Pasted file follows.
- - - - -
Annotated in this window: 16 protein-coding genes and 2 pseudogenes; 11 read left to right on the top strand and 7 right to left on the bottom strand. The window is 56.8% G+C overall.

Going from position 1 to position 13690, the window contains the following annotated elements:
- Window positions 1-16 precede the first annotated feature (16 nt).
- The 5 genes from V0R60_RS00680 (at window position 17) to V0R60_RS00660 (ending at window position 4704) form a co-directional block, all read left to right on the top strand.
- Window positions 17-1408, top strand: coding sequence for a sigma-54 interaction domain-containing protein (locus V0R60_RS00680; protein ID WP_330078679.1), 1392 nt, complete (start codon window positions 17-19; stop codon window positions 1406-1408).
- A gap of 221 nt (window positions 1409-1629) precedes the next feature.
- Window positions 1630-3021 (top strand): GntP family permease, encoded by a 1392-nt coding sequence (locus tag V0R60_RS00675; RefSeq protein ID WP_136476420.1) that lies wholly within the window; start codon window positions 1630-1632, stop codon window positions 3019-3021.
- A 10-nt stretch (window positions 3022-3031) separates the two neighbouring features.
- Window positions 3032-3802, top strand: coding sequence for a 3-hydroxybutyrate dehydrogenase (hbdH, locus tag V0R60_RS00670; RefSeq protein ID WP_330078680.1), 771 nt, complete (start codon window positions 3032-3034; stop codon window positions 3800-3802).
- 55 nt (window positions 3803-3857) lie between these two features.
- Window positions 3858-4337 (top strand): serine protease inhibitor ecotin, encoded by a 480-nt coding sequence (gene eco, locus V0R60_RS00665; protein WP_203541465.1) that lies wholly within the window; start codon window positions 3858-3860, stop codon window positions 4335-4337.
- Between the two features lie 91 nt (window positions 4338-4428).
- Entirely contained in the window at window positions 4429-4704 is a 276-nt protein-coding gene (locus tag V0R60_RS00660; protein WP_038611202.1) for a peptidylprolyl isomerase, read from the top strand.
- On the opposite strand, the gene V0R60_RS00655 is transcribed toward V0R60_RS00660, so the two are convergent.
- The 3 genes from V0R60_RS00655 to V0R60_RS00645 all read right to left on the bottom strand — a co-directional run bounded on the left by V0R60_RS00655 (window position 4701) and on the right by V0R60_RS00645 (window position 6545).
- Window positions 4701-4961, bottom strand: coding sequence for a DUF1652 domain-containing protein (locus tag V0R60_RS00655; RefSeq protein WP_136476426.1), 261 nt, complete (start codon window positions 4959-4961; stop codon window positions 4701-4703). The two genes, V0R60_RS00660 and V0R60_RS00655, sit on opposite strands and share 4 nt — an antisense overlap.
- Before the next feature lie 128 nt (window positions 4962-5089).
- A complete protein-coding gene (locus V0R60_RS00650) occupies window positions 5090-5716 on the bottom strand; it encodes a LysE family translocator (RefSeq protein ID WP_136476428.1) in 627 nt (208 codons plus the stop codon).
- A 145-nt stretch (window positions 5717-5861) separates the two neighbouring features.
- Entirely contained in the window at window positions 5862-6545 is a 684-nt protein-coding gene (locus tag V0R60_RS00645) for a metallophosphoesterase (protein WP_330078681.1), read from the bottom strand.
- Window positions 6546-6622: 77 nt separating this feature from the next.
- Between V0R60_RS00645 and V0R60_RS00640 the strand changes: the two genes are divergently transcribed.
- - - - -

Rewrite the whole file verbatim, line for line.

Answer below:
Annotated in this window: 16 protein-coding genes and 2 pseudogenes; 11 read left to right on the top strand and 7 right to left on the bottom strand. The window is 56.8% G+C overall.

Going from position 1 to position 13690, the window contains the following annotated elements:
- Window positions 1-16 precede the first annotated feature (16 nt).
- The 5 genes from V0R60_RS00680 (at window position 17) to V0R60_RS00660 (ending at window position 4704) form a co-directional block, all read left to right on the top strand.
- Window positions 17-1408, top strand: coding sequence for a sigma-54 interaction domain-containing protein (locus V0R60_RS00680; protein ID WP_330078679.1), 1392 nt, complete (start codon window positions 17-19; stop codon window positions 1406-1408).
- A gap of 221 nt (window positions 1409-1629) precedes the next feature.
- Window positions 1630-3021 (top strand): GntP family permease, encoded by a 1392-nt coding sequence (locus tag V0R60_RS00675; RefSeq protein ID WP_136476420.1) that lies wholly within the window; start codon window positions 1630-1632, stop codon window positions 3019-3021.
- A 10-nt stretch (window positions 3022-3031) separates the two neighbouring features.
- Window positions 3032-3802, top strand: coding sequence for a 3-hydroxybutyrate dehydrogenase (hbdH, locus tag V0R60_RS00670; RefSeq protein ID WP_330078680.1), 771 nt, complete (start codon window positions 3032-3034; stop codon window positions 3800-3802).
- 55 nt (window positions 3803-3857) lie between these two features.
- Window positions 3858-4337 (top strand): serine protease inhibitor ecotin, encoded by a 480-nt coding sequence (gene eco, locus V0R60_RS00665; protein WP_203541465.1) that lies wholly within the window; start codon window positions 3858-3860, stop codon window positions 4335-4337.
- Between the two features lie 91 nt (window positions 4338-4428).
- Entirely contained in the window at window positions 4429-4704 is a 276-nt protein-coding gene (locus tag V0R60_RS00660; protein WP_038611202.1) for a peptidylprolyl isomerase, read from the top strand.
- On the opposite strand, the gene V0R60_RS00655 is transcribed toward V0R60_RS00660, so the two are convergent.
- The 3 genes from V0R60_RS00655 to V0R60_RS00645 all read right to left on the bottom strand — a co-directional run bounded on the left by V0R60_RS00655 (window position 4701) and on the right by V0R60_RS00645 (window position 6545).
- Window positions 4701-4961, bottom strand: coding sequence for a DUF1652 domain-containing protein (locus tag V0R60_RS00655; RefSeq protein WP_136476426.1), 261 nt, complete (start codon window positions 4959-4961; stop codon window positions 4701-4703). The two genes, V0R60_RS00660 and V0R60_RS00655, sit on opposite strands and share 4 nt — an antisense overlap.
- Before the next feature lie 128 nt (window positions 4962-5089).
- A complete protein-coding gene (locus V0R60_RS00650) occupies window positions 5090-5716 on the bottom strand; it encodes a LysE family translocator (RefSeq protein ID WP_136476428.1) in 627 nt (208 codons plus the stop codon).
- A 145-nt stretch (window positions 5717-5861) separates the two neighbouring features.
- Entirely contained in the window at window positions 5862-6545 is a 684-nt protein-coding gene (locus tag V0R60_RS00645) for a metallophosphoesterase (protein WP_330078681.1), read from the bottom strand.
- Window positions 6546-6622: 77 nt separating this feature from the next.
- Between V0R60_RS00645 and V0R60_RS00640 the strand changes: the two genes are divergently transcribed.